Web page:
We’ve also found evidence of last place aversion in laboratory experiments. In one, we created an artificial income distribution by endowing individuals with different sums of money and showing them their “rank”– with each rank separated by $1. We then gave them an additional $2, which they had to give to either the person directly below or directly above them in the distribution. In this income distribution, of course, giving $2 to the person below you means he will jump ahead of you in rank. In our experiments, most people still give to the person below them – after all, the alternative is to give $2 to a person who already has more money than you. People in second-to-last place, however, who would fall to last place when giving the money to the person below them, are the least likely to do so: so strong is their desire to avoid last place that they choose to give the money to a wealthier person (the person above them) nearly half the time. If Americans behave like people in our experiments, then it could be challenging to unite those in the bottom of the income distribution to support redistribution.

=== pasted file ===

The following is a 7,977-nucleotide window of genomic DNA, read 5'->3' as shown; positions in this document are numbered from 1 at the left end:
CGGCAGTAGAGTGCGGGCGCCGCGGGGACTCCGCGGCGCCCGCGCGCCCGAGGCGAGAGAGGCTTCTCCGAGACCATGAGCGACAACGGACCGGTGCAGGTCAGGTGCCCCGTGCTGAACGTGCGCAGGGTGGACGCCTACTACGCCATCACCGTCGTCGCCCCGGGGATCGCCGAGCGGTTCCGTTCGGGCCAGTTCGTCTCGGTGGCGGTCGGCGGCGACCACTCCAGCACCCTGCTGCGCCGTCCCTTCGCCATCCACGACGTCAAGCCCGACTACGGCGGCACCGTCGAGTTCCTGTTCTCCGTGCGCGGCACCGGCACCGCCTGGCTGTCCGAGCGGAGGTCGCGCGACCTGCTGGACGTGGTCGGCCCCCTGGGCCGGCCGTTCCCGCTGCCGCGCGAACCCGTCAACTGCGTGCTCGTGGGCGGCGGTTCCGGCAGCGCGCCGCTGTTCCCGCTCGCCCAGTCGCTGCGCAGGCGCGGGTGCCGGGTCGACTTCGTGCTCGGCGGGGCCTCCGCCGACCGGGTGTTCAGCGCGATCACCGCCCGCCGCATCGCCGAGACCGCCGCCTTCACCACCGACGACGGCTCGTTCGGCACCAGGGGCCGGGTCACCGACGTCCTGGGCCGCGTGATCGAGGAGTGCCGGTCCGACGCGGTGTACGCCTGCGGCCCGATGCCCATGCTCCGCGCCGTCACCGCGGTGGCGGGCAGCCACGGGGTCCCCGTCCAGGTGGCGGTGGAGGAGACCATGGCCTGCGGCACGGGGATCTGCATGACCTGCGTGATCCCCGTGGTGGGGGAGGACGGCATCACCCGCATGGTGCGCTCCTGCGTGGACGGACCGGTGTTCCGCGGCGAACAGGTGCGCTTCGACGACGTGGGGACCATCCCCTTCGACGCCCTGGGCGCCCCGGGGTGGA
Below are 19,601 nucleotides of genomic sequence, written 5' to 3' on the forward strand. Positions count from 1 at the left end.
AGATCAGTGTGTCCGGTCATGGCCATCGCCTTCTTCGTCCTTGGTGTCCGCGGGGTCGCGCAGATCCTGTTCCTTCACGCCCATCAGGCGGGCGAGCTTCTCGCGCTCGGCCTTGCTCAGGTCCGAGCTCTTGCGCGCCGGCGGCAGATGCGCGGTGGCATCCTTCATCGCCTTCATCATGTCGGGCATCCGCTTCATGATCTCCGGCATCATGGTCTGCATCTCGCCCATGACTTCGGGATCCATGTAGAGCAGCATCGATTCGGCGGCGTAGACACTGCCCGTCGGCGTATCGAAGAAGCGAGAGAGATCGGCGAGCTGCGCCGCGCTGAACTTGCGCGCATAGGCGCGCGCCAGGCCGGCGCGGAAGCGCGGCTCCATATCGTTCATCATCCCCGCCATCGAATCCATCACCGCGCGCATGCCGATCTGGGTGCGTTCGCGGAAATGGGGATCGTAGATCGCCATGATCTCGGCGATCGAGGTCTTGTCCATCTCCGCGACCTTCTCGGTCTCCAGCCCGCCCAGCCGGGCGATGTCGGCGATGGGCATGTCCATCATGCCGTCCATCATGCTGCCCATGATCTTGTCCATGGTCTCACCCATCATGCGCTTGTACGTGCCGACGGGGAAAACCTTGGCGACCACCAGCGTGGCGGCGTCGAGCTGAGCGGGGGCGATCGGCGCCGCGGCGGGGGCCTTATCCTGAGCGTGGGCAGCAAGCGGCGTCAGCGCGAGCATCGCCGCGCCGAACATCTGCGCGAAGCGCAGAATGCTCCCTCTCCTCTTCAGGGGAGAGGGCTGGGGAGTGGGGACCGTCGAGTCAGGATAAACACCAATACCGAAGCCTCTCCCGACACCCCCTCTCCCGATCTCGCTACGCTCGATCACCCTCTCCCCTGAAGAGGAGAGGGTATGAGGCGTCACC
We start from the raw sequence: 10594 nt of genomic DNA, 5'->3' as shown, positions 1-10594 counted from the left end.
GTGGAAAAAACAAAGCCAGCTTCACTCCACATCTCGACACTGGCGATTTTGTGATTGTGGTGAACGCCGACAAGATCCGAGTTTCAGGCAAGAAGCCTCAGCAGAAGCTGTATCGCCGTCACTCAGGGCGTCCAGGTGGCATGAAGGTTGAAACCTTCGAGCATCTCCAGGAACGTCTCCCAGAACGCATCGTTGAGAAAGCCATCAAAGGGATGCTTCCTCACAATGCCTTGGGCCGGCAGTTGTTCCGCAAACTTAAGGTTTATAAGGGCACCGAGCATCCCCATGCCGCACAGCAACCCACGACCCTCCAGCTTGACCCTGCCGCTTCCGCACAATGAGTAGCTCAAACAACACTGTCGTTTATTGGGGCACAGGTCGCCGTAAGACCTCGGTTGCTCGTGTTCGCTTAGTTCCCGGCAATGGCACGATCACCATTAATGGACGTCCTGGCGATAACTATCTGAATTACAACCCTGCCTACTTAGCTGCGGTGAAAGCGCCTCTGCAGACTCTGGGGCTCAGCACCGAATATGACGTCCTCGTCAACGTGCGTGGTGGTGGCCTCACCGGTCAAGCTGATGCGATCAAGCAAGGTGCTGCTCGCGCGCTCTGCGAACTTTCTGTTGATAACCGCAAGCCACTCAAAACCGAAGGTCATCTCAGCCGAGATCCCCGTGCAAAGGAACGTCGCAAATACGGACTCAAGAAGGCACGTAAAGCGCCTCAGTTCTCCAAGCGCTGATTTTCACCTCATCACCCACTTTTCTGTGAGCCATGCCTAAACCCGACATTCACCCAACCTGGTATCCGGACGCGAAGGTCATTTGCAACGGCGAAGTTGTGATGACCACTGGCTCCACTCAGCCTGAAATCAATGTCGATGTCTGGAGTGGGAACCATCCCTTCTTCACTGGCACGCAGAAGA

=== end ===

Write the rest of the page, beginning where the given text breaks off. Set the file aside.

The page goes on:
The conclusion of this Scientific American article is that maybe the Occupy Wall Street movement has developed a strategy, implicit in the slogan, We’re the 99 %, for overcoming this challenge to more equalitarian ways of thinking and behaving. I hope so, and I hope that this strategy can be more inclusive of human difference rather than less so. The social pariah, the eccentric, and the non-conformist are more likely to be found among the 99 % of the people who are not filthy rich than they are within the 1 % of people that are, believe me! These same people, due to such “misbehaviors”, are also more likely to be found in mental institutions.